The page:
Takeaways: Purdy’s homecoming and new records lead to Fiesta Bowl win

Iowa State quarterback Brock Purdy throws a short pass against No. 25 Oregon in the 2020 PlayStation Fiesta Bowl on Jan. 2.

Matt Belinson

Breece Hall came to Iowa State for moments like Saturday’s 34-17 Fiesta Bowl victory over Oregon.

A program that has long been a laughing stock of college football and seen as a “death sentence to coach” according to Iowa State Head Coach Matt Campbell has reached another program milestone in its dominating Fiesta Bowl victory.

But the chance to overcome the decades of misfortune, lopsided defeats and new coaching regimes is exactly why Hall came to Ames. It paid off Saturday.

“That’s the reason why I came here, just me seeing and envisioning Coach [Matt] Campbell’s vision, and then seeing how Brock [Purdy] wanted to change. I wanted to come here and just add to that,” Hall said.

If one theme came away from Iowa State’s 2020 season, it would be that history was made. The season finale in the Fiesta Bowl was no different.

Brock Purdy comes home to earn some hardware

Growing up 40 minutes from State Farm Stadium as a kid in Gilbert, Arizona, Brock Purdy said he had goosebumps heading into the stadium for the 2021 PlayStation Fiesta Bowl.

After watching the Fiesta Bowl as an Arizona kid for most of his life, Purdy knew Saturday would be filled with memories and plenty of admitted jitters for a kid who dreamed of one day playing on this stage.

The goosebumps didn’t show up in the box score for the junior quarterback on Saturday.

Purdy ended the game 20-29 with 156 yards and one touchdown. He also had nine rushes for 43 yards and a touchdown run. With that stat-line, Purdy was named the 2021 PlayStation Fiesta Bowl Offensive Player of the Game.

Purdy did his best to not let the outside noise creep in after the Dec. 19 loss and was glad to be able to deliver for his team once again.

“And so I was able to flush whatever happened in the past and learn from all the stuff throughout the season, and I’m just glad that I was able to finish and capitalize in our last game of the season. So it meant a lot to me,” Purdy said.

After his Big 12 Championship performance (27-40, 322 yards, one touchdown and three interceptions), Purdy said he went back and dissected his play from the loss to Oklahoma. Purdy said if he knew if he tweaked a few parts of his game, Iowa State would be able to win on Saturday.

Campbell said Purdy’s postgame honors and his performance on the field personified everything he loves about him.

His poise. His talent. His leadership. Campbell gave all the credit to Purdy for his faith in what Iowa State was trying to build and his steadiness along the way.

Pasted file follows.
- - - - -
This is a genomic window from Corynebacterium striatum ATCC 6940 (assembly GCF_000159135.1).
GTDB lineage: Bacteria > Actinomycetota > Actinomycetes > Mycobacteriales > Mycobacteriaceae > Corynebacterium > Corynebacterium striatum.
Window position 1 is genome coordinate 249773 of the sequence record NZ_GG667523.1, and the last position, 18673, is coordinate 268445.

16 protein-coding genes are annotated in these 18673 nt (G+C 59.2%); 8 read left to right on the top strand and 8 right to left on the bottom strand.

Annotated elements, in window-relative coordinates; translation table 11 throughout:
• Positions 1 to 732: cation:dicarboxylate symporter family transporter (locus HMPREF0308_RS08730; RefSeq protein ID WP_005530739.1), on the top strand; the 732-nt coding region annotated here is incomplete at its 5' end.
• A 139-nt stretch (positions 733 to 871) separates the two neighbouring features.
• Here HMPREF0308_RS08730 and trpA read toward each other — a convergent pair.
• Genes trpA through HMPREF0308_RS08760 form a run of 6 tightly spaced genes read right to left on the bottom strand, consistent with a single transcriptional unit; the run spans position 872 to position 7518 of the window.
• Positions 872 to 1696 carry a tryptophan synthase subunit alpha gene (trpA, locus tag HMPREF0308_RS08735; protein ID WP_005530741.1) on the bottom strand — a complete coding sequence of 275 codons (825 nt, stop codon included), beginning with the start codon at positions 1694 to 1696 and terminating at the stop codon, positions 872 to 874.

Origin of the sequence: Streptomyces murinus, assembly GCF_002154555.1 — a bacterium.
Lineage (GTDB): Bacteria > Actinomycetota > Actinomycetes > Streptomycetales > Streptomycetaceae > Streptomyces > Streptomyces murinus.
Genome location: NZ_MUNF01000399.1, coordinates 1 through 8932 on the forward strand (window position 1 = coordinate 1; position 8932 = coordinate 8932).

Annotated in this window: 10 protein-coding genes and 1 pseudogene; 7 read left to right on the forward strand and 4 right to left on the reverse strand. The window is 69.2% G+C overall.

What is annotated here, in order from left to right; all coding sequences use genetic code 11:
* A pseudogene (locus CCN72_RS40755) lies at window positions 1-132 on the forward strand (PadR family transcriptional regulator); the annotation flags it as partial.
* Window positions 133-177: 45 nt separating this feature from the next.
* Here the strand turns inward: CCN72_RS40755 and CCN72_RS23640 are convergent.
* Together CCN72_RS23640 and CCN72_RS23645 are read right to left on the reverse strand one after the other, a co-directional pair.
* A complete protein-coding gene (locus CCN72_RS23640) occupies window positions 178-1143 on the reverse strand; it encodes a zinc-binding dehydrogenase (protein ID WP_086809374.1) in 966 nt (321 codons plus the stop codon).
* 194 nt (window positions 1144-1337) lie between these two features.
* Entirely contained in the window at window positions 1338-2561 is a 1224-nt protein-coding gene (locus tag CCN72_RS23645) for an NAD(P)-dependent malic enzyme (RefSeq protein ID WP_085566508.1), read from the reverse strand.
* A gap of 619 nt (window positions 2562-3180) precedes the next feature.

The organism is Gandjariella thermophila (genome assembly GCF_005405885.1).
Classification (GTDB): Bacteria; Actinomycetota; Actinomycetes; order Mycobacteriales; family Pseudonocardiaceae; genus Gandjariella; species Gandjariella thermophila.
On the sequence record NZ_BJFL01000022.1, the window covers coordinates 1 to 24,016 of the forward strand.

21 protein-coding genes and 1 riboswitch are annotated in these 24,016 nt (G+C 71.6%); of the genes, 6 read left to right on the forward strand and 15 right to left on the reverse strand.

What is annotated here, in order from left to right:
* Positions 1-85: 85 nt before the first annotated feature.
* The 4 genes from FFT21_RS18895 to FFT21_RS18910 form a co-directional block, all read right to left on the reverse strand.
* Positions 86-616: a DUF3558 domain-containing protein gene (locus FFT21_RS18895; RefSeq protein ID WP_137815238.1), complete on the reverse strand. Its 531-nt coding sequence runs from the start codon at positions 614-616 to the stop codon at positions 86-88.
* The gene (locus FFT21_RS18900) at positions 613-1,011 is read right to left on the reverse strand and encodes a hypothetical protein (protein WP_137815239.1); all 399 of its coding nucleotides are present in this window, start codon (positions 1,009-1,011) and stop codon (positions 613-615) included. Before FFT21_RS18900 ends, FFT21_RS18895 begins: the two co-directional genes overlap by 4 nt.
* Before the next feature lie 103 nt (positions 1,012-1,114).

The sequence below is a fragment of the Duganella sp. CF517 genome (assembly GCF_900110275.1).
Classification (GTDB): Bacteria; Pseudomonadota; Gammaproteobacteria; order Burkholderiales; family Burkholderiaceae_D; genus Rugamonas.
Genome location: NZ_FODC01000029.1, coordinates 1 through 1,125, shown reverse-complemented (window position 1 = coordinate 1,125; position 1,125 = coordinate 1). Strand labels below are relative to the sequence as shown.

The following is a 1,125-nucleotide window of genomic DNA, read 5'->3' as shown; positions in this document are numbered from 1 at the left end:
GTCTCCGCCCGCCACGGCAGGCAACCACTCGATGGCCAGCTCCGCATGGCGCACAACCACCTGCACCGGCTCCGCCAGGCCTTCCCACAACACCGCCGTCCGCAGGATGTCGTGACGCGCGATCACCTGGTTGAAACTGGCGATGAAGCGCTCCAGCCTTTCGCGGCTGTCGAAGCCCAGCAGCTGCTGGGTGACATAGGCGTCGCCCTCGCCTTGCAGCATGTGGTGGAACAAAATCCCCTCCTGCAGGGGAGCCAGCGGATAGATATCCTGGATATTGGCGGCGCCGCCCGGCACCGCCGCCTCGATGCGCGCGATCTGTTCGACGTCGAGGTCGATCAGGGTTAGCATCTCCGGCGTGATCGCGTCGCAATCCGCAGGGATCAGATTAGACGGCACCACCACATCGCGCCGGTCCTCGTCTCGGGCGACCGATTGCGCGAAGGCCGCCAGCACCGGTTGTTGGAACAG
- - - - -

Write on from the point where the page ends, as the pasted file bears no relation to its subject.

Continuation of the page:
“You know, what Brock has done now in three years as the starting quarterback here, again, it’s never been done. And Brock Purdy from Day 1, Game 1, every game we played, he’s given us a chance to be successful. And without Brock Purdy, there’s no Fiesta Bowl, there’s no Iowa State. We are who we are because of the leadership and the character and the humility of Brock Purdy,” Campbell said. “And you know what? I couldn’t think of a greater way for Brock to end his junior year, and I couldn’t think of a greater way for this football team to etch its name in the history books of Iowa State football than for Brock Purdy to come home and to win the Fiesta Bowl and be the offensive M.V.P. And so I’m so happy for him. I’m happy for his family.

Controlling time of possession

The Cyclones didn’t go into Saturday’s game with the plan of beating Oregon 42:48 to 17:12 in time of possession. It’s just how the game turned out. 

And the Cyclones didn’t mind.

Purdy said that Iowa State’s offense got into a great rhythm early on, leading to its four touchdowns in the first half. The long, methodical drives that ate away at Oregon were not by design, but Purdy said Iowa State will take any way it takes to win a given game.

“No matter how many plays it was going to take for that drive, everyone did their job,” Purdy said. “And we were able to score some touchdowns early in the game, and that really just set us up for success, and that’s just how it went.”

To keep in line with its record-setting year, Iowa State set Fiesta Bowl records in terms of time of possession over the Ducks.

Iowa State’s 42:48 time of possession became the most in Fiesta Bowl history, beating the old mark set by Stanford’s 41:47 against Oklahoma State in 2012.

The 25:36 differential also became the most in Fiesta Bowl history, replacing the 23:34 differential set by Stanford against Oklahoma State in 2012.

Iowa State “out-coaches” Oregon on third-down

Iowa State’s defense shut down Oregon in the 2021 PlayStation Fiesta Bowl. No really.

Oregon went 0-6 on third-down conversions, marking the first time ever a team didn’t convert on third down in Fiesta Bowl history. 

By allowing zero allowed third-down conversions, Iowa State’s defense put itself in Fiesta Bowl record books. The record replaced Pittsburgh’s one allowed conversion in 1973 and Florida State’s one conversion in 1999.

The Ducks came into Saturday’s game ranked No. 20 in the country in third down conversion percentage at 47.1 percent.

Oregon head coach Mario Cristobal said Iowa State took control in the second half and never gave Oregon a chance to claw back into the game. On their six drives in the second half, the Ducks punted three times and turned the ball over the other three.

“Certainly, they outplayed us and they out-coached us on third down. They certainly did,” Cristobal said.